The Afghan Taliban and Pakistan’s ‘Strategic Depth’
The concept of strategic depth originated out of Pakistan’s troubled relationship with Afghanistan during the Cold War, when the Soviet Union and India used Afghan territory to operate against Pakistan. Strategic depth can best be understood as a defensive posture in which a country seeks to expand its presence across geographic boundaries. This expansion allows the country to prevent an adversary from using additional territory to launch attacks. The country can also disperse assets (especially nuclear weapons) into the expanded territory, increasing its ability to absorb an attack and strike back. General Mirza Aslam Beg, Pakistani army chief from 1988-1991, was credited with the authorship of strategic depth. In his view, it was a way of securing ‘Islamic Depth’ in the west and counterbalancing the conventionally superior ‘Hindu India’. This could been done by strengthening diplomatic and military relations with Afghanistan and the Arab world so that in the worst-case scenario of India invading and overrunning Pakistan, the Army High Command could relocate west and use Afghanistan to roll back India. The concept of strategic depth has now developed through repeated crises and confrontations with India and is intimately connected to second-strike capability and nuclear doctrine. Because of the geographic size and overall economy of the contrasting countries, Pakistan fears that with a lack of strategic depth, India would be able to divide the country or threaten its territorial integrity.
A stable, friendly Afghanistan is an integral part of Pakistan’s foreign policy. Islamabad also continues to want a friendly regime in Kabul to be part of strategic depth. After the Soviet withdrawal of Afghanistan in 1989, Pakistan supported the Pashtun militant faction, Hizb-e-Islami, led by Gulbuddin Hekmatyar. By 1994, the traditional leadership in Kandahar had been eliminated and a new movement emerged- the Taliban. From 1994 onwards, these mujahedeen were trained and funded by Pakistan as part of the plan envisioned by General Beg to ensure future Taliban support. The idea was to build an additional infantry force that would provide strategic depth, in terms of Afghan man power, in case the country was ever attacked.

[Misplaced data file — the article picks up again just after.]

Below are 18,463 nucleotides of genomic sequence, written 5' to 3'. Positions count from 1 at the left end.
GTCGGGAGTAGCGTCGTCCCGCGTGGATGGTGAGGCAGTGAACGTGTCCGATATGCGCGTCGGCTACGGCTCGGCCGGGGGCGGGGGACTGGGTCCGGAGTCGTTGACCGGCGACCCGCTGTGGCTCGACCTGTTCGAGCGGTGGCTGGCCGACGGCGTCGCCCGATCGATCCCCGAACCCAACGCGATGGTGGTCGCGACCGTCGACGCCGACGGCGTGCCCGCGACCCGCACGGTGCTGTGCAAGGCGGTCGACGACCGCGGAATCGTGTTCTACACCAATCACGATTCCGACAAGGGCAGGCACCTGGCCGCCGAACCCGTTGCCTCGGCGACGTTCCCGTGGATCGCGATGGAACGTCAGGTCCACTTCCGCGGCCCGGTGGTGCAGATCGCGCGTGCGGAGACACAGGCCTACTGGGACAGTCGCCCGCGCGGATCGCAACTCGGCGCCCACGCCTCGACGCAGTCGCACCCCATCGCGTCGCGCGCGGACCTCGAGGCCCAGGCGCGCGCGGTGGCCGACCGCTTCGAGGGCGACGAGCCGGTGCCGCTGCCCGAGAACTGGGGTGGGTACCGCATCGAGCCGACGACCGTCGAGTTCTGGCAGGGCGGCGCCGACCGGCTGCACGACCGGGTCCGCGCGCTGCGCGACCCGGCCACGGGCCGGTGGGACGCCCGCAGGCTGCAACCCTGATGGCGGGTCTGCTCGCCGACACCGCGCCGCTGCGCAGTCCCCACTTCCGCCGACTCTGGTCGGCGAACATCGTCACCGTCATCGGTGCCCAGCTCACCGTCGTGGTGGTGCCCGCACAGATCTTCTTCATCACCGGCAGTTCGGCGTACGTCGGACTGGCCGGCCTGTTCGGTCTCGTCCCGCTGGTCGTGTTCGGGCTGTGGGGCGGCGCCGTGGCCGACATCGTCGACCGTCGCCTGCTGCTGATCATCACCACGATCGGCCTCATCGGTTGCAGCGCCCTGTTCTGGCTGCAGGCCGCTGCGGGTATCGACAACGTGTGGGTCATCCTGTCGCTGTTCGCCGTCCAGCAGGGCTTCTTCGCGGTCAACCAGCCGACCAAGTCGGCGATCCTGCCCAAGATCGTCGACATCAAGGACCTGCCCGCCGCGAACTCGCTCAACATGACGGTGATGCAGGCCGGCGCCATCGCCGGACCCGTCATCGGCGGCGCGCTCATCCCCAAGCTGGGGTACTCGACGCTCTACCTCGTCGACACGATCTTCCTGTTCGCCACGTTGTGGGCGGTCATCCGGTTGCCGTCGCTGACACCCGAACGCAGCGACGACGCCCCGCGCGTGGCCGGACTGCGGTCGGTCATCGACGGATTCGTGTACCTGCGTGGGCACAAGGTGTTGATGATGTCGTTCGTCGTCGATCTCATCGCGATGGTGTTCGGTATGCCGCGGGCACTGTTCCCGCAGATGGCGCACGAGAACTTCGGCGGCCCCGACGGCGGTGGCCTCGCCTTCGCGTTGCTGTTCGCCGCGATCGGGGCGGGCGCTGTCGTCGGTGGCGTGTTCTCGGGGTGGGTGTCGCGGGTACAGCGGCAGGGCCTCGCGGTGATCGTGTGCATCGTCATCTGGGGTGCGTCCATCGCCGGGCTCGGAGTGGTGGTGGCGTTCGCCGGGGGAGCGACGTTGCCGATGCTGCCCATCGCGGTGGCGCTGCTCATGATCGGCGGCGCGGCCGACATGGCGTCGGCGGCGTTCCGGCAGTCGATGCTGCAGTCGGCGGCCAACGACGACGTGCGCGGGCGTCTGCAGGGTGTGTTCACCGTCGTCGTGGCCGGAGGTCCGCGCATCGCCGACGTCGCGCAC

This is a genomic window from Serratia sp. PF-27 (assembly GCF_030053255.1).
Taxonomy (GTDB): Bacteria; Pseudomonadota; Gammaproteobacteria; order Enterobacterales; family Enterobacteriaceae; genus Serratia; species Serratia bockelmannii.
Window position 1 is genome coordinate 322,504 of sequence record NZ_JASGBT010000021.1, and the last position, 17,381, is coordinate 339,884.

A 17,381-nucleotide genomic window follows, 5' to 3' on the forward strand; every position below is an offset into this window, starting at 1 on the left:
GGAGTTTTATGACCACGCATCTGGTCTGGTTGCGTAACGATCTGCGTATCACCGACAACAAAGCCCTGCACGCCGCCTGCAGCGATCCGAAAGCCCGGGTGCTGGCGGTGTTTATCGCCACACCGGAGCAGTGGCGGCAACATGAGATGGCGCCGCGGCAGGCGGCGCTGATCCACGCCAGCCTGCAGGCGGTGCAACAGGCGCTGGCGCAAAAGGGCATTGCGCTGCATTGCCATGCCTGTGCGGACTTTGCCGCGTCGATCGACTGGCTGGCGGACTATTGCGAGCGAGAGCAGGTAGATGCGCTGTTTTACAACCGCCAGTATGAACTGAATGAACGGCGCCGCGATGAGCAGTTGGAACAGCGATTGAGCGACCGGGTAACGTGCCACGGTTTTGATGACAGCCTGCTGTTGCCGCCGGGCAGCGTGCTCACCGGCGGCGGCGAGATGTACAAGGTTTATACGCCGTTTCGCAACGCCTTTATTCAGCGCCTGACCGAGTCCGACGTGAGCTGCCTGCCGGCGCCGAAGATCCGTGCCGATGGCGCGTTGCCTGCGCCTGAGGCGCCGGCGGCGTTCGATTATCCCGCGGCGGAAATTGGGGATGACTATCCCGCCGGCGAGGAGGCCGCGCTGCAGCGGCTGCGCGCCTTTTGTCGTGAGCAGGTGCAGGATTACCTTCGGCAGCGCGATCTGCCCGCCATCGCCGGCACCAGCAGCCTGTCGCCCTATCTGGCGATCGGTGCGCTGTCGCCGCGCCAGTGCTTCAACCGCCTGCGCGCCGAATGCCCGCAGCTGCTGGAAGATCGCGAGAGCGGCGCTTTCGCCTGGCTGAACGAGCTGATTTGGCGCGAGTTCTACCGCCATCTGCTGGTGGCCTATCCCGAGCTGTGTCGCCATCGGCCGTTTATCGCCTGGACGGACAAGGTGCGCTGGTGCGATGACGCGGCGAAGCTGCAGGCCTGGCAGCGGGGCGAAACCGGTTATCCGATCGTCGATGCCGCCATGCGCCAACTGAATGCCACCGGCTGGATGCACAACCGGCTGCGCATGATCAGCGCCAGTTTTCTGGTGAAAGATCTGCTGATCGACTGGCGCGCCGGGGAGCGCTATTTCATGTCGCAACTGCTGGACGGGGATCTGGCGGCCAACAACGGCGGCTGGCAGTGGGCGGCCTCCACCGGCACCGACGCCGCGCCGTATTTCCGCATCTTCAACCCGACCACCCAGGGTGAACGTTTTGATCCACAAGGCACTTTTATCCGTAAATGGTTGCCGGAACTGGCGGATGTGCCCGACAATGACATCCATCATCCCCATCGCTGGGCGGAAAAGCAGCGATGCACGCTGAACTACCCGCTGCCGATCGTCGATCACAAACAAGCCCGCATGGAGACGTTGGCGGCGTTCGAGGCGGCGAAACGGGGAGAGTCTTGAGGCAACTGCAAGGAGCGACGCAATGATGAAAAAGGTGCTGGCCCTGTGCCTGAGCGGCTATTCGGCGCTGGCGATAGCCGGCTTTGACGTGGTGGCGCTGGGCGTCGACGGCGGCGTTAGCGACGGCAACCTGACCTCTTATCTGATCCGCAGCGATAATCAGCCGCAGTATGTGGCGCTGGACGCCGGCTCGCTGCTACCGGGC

The fall of the Taliban regime resulted in a major opportunity for India to gain footholds in Afghanistan. With the Taliban’s defeat, India now enjoys unrivalled access to President Karzai and the Afghan government. India’s new presence in Afghanistan is part of an overall strategy for projecting influence in Central Asia and denying Pakistan the strategic depth it badly wants. A sort of competition arose after the fall of the Taliban over Afghanistan’s alignment. Pakistanis complained that Indian consulates in Afghanistan, especially the two located in Kandahar and Jalalabad, close to the Pakistan border, were launching pads for covert attacks on Pakistan. Indians charged that attacks on their Afghan consulates in cities where Pakistan also had consulates were supported by the ISI.
In addition to the Indian presence now felt in Afghanistan, government leaders left over from the Northern Alliance continue to have ties with India. In fact, many of them were either educated in, or residents of, India for some time. Pakistani leaders believe that these personalities need to be kept out of the Afghan government. Since Karzai, the relatively progressive intellectuals, and most of the Afghan Diaspora all oppose the Taliban, there is a belief in Islamabad that their most secure allies continue to be components of the Afghan Taliban, including the Jalaluddin Haqqani network. Although the Pakistani Taliban constitute a short-term threat, close historical ties with the mujahedeen and the importance of strategic depth means that the Afghan Taliban will remain untouched.